I’m a music buff. In fact, I’m a bit of an amateur producer, creating music “in the box” whenever I can.
In the box means I pretty much exclusively use my laptop or iMac as a recording studio. The audio production tools available to producers and musicians are stunning, and used by every top studio on the planet, pretty much. Exponential growth in computing power has allowed this.
But with all this power comes great responsibility. The users of such software care deeply about their music, and that’s what they want to focus on. But the world of audio engineering is highly technical and can take years to master. So how do software companies that create digital audio workstation (DAW) applications, and their associated plugins, marry this need to be creative with the deeply technical nature of production?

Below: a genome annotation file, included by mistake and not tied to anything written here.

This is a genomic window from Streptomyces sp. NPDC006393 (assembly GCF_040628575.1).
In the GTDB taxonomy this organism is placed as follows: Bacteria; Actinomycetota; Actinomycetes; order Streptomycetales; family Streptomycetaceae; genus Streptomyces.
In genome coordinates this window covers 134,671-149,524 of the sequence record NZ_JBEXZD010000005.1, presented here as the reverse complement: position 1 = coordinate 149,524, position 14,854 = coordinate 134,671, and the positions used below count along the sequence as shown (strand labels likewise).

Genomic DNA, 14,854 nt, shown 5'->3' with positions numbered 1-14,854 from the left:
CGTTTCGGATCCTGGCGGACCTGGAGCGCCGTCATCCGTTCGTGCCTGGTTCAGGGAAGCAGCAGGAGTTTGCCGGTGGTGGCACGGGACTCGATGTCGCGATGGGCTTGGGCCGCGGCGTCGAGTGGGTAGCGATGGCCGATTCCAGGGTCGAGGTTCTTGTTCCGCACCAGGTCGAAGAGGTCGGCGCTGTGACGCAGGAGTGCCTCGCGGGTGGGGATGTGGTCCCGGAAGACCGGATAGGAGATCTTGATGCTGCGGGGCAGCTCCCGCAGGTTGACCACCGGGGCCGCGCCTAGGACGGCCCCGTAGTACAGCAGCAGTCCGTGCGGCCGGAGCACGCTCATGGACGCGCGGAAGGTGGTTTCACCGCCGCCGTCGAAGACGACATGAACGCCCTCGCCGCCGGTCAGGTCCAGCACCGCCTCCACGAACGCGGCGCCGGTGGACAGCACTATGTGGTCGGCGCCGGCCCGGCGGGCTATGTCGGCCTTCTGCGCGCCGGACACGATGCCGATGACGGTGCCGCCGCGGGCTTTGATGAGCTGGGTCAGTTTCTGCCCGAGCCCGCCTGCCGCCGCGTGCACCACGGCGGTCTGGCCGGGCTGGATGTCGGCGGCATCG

One such company is iZotope, based out of Cambridge, Massachusetts. They’ve been developing DAW plugins (all DAWs have an architecture that allow them to be extended using plugins developed by 3rd party companies, like iZotope) for years. They’ve made headlines recently with the release of iZotope Neutron.
Take a look at this short video describing how they tackled writing such a complex piece of software. You don’t really need to understand what it does; instead notice how they talk about pair programming, TDD, and code reviews. You’ll probably spot developers demonstrating software to their peers, and I think you’ll catch glimpse of what looks like a User Story Map.